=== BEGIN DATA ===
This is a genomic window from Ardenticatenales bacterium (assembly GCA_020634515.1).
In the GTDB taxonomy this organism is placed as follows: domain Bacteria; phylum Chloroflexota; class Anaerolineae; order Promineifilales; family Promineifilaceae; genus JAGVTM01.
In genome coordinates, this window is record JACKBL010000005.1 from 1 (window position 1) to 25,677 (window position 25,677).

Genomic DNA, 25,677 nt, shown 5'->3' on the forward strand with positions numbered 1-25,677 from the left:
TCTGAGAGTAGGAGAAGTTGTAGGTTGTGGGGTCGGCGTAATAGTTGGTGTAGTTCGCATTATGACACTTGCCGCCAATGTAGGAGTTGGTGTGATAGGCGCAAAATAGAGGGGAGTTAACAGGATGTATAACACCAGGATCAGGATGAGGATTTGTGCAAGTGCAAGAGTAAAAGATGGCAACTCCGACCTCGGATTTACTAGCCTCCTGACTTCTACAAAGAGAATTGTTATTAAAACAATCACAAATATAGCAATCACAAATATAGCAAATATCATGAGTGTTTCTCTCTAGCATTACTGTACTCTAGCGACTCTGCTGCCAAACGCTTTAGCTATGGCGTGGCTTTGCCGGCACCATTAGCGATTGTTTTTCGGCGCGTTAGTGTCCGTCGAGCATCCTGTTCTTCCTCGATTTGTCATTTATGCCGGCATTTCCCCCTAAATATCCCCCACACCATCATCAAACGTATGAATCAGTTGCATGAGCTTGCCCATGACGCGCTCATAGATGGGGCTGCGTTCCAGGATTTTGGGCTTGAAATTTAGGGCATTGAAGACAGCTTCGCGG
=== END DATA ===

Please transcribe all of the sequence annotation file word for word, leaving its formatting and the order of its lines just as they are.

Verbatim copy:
This is a genomic window from Ardenticatenales bacterium (assembly GCA_020634515.1).
In the GTDB taxonomy this organism is placed as follows: domain Bacteria; phylum Chloroflexota; class Anaerolineae; order Promineifilales; family Promineifilaceae; genus JAGVTM01.
In genome coordinates, this window is record JACKBL010000005.1 from 1 (window position 1) to 25,677 (window position 25,677).

Genomic DNA, 25,677 nt, shown 5'->3' on the forward strand with positions numbered 1-25,677 from the left:
TCTGAGAGTAGGAGAAGTTGTAGGTTGTGGGGTCGGCGTAATAGTTGGTGTAGTTCGCATTATGACACTTGCCGCCAATGTAGGAGTTGGTGTGATAGGCGCAAAATAGAGGGGAGTTAACAGGATGTATAACACCAGGATCAGGATGAGGATTTGTGCAAGTGCAAGAGTAAAAGATGGCAACTCCGACCTCGGATTTACTAGCCTCCTGACTTCTACAAAGAGAATTGTTATTAAAACAATCACAAATATAGCAATCACAAATATAGCAAATATCATGAGTGTTTCTCTCTAGCATTACTGTACTCTAGCGACTCTGCTGCCAAACGCTTTAGCTATGGCGTGGCTTTGCCGGCACCATTAGCGATTGTTTTTCGGCGCGTTAGTGTCCGTCGAGCATCCTGTTCTTCCTCGATTTGTCATTTATGCCGGCATTTCCCCCTAAATATCCCCCACACCATCATCAAACGTATGAATCAGTTGCATGAGCTTGCCCATGACGCGCTCATAGATGGGGCTGCGTTCCAGGATTTTGGGCTTGAAATTTAGGGCATTGAAGACAGCTTCGCGG